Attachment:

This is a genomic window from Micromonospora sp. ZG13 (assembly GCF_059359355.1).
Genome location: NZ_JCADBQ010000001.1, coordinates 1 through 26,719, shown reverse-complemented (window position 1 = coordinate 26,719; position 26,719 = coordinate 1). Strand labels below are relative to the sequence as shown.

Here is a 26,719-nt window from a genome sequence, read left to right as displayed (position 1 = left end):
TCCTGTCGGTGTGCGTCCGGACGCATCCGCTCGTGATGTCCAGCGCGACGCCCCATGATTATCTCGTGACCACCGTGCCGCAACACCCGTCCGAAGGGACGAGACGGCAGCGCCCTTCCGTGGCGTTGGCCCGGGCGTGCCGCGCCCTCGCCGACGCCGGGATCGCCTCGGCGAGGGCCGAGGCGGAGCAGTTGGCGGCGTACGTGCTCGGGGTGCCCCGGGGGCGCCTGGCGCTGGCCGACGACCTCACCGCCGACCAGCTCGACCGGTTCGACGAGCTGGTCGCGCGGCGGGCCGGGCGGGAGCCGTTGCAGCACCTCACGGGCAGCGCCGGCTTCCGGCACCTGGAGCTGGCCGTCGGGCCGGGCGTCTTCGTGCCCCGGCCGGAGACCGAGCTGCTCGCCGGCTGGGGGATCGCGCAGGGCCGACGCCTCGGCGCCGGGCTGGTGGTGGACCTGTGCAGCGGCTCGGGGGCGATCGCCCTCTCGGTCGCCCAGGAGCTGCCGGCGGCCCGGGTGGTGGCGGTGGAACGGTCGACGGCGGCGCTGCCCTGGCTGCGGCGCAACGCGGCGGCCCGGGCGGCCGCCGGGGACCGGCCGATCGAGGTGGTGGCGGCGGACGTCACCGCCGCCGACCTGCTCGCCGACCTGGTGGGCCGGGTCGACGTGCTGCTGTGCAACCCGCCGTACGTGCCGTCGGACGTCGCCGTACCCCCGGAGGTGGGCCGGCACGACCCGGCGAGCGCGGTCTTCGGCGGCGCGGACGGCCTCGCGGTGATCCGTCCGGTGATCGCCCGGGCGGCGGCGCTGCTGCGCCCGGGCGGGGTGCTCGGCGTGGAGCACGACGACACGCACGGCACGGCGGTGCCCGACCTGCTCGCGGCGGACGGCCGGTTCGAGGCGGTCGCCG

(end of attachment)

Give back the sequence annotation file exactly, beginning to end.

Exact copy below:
This is a genomic window from Micromonospora sp. ZG13 (assembly GCF_059359355.1).
Genome location: NZ_JCADBQ010000001.1, coordinates 1 through 26,719, shown reverse-complemented (window position 1 = coordinate 26,719; position 26,719 = coordinate 1). Strand labels below are relative to the sequence as shown.

Here is a 26,719-nt window from a genome sequence, read left to right as displayed (position 1 = left end):
TCCTGTCGGTGTGCGTCCGGACGCATCCGCTCGTGATGTCCAGCGCGACGCCCCATGATTATCTCGTGACCACCGTGCCGCAACACCCGTCCGAAGGGACGAGACGGCAGCGCCCTTCCGTGGCGTTGGCCCGGGCGTGCCGCGCCCTCGCCGACGCCGGGATCGCCTCGGCGAGGGCCGAGGCGGAGCAGTTGGCGGCGTACGTGCTCGGGGTGCCCCGGGGGCGCCTGGCGCTGGCCGACGACCTCACCGCCGACCAGCTCGACCGGTTCGACGAGCTGGTCGCGCGGCGGGCCGGGCGGGAGCCGTTGCAGCACCTCACGGGCAGCGCCGGCTTCCGGCACCTGGAGCTGGCCGTCGGGCCGGGCGTCTTCGTGCCCCGGCCGGAGACCGAGCTGCTCGCCGGCTGGGGGATCGCGCAGGGCCGACGCCTCGGCGCCGGGCTGGTGGTGGACCTGTGCAGCGGCTCGGGGGCGATCGCCCTCTCGGTCGCCCAGGAGCTGCCGGCGGCCCGGGTGGTGGCGGTGGAACGGTCGACGGCGGCGCTGCCCTGGCTGCGGCGCAACGCGGCGGCCCGGGCGGCCGCCGGGGACCGGCCGATCGAGGTGGTGGCGGCGGACGTCACCGCCGCCGACCTGCTCGCCGACCTGGTGGGCCGGGTCGACGTGCTGCTGTGCAACCCGCCGTACGTGCCGTCGGACGTCGCCGTACCCCCGGAGGTGGGCCGGCACGACCCGGCGAGCGCGGTCTTCGGCGGCGCGGACGGCCTCGCGGTGATCCGTCCGGTGATCGCCCGGGCGGCGGCGCTGCTGCGCCCGGGCGGGGTGCTCGGCGTGGAGCACGACGACACGCACGGCACGGCGGTGCCCGACCTGCTCGCGGCGGACGGCCGGTTCGAGGCGGTCGCCG